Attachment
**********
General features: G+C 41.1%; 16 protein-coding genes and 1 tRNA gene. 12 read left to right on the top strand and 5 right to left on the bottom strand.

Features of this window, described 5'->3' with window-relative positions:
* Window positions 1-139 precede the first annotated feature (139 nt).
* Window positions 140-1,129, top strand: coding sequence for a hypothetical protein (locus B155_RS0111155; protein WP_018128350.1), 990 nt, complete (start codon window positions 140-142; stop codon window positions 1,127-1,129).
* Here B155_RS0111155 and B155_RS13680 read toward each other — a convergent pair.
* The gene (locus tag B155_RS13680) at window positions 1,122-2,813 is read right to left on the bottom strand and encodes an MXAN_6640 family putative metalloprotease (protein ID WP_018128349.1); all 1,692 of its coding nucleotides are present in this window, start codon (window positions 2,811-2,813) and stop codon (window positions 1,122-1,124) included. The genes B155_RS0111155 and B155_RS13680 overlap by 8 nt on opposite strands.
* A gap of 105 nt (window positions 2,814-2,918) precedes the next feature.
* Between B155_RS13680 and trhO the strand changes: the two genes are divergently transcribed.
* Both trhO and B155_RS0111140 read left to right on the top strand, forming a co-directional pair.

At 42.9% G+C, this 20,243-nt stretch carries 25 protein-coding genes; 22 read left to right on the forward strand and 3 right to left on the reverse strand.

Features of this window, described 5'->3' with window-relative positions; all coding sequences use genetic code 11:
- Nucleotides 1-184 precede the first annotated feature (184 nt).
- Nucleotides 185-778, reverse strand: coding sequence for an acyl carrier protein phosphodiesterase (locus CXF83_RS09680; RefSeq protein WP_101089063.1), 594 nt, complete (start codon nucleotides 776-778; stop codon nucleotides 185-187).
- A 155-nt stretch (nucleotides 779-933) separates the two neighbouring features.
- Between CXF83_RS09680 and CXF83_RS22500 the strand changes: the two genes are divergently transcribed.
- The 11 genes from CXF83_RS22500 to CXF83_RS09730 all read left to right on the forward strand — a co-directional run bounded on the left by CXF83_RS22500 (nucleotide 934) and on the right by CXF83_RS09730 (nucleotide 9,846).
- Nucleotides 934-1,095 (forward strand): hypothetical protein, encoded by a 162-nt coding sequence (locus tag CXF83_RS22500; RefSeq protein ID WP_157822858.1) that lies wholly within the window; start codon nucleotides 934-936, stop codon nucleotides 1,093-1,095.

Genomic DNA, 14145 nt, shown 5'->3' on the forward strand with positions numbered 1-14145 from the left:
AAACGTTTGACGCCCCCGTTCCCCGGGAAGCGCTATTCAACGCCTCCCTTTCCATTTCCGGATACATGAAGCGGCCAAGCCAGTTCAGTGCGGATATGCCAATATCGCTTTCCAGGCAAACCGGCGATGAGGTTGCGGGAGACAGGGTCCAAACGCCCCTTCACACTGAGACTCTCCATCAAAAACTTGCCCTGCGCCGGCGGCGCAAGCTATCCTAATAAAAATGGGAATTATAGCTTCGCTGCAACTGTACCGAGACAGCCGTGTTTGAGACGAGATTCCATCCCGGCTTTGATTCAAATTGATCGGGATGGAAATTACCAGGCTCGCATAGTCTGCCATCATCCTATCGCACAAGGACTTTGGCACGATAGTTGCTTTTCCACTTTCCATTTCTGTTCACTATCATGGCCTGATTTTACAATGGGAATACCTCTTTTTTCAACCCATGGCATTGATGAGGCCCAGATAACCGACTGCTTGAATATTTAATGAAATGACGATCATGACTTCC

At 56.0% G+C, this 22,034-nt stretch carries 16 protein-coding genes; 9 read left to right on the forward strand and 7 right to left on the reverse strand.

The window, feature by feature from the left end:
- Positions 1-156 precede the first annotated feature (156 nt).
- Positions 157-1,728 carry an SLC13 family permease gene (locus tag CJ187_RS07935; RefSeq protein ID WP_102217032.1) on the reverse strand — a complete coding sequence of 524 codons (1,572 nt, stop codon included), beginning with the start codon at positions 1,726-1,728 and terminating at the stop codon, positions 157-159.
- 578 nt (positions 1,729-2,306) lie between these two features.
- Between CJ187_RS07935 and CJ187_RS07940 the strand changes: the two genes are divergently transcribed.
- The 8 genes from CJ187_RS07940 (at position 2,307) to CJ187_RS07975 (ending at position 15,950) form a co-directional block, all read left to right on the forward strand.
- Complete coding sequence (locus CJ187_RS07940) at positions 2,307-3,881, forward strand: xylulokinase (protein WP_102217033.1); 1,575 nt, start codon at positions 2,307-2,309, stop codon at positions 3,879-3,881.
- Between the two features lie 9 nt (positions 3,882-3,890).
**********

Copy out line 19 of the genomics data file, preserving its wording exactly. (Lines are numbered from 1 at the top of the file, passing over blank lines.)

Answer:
AAACGTTTGACGCCCCCGTTCCCCGGGAAGCGCTATTCAACGCCTCCCTTTCCATTTCCGGATACATGAAGCGGCCAAGCCAGTTCAGTGCGGATATGCCAATATCGCTTTCCAGGCAAACCGGCGATGAGGTTGCGGGAGACAGGGTCCAAACGCCCCTTCACACTGAGACTCTCCATCAAAAACTTGCCCTGCGCCGGCGGCGCAAGCTATCCTAATAAAAATGGGAATTATAGCTTCGCTGCAACTGTACCGAGACAGCCGTGTTTGAGACGAGATTCCATCCCGGCTTTGATTCAAATTGATCGGGATGGAAATTACCAGGCTCGCATAGTCTGCCATCATCCTATCGCACAAGGACTTTGGCACGATAGTTGCTTTTCCACTTTCCATTTCTGTTCACTATCATGGCCTGATTTTACAATGGGAATACCTCTTTTTTCAACCCATGGCATTGATGAGGCCCAGATAACCGACTGCTTGAATATTTAATGAAATGACGATCATGACTTCC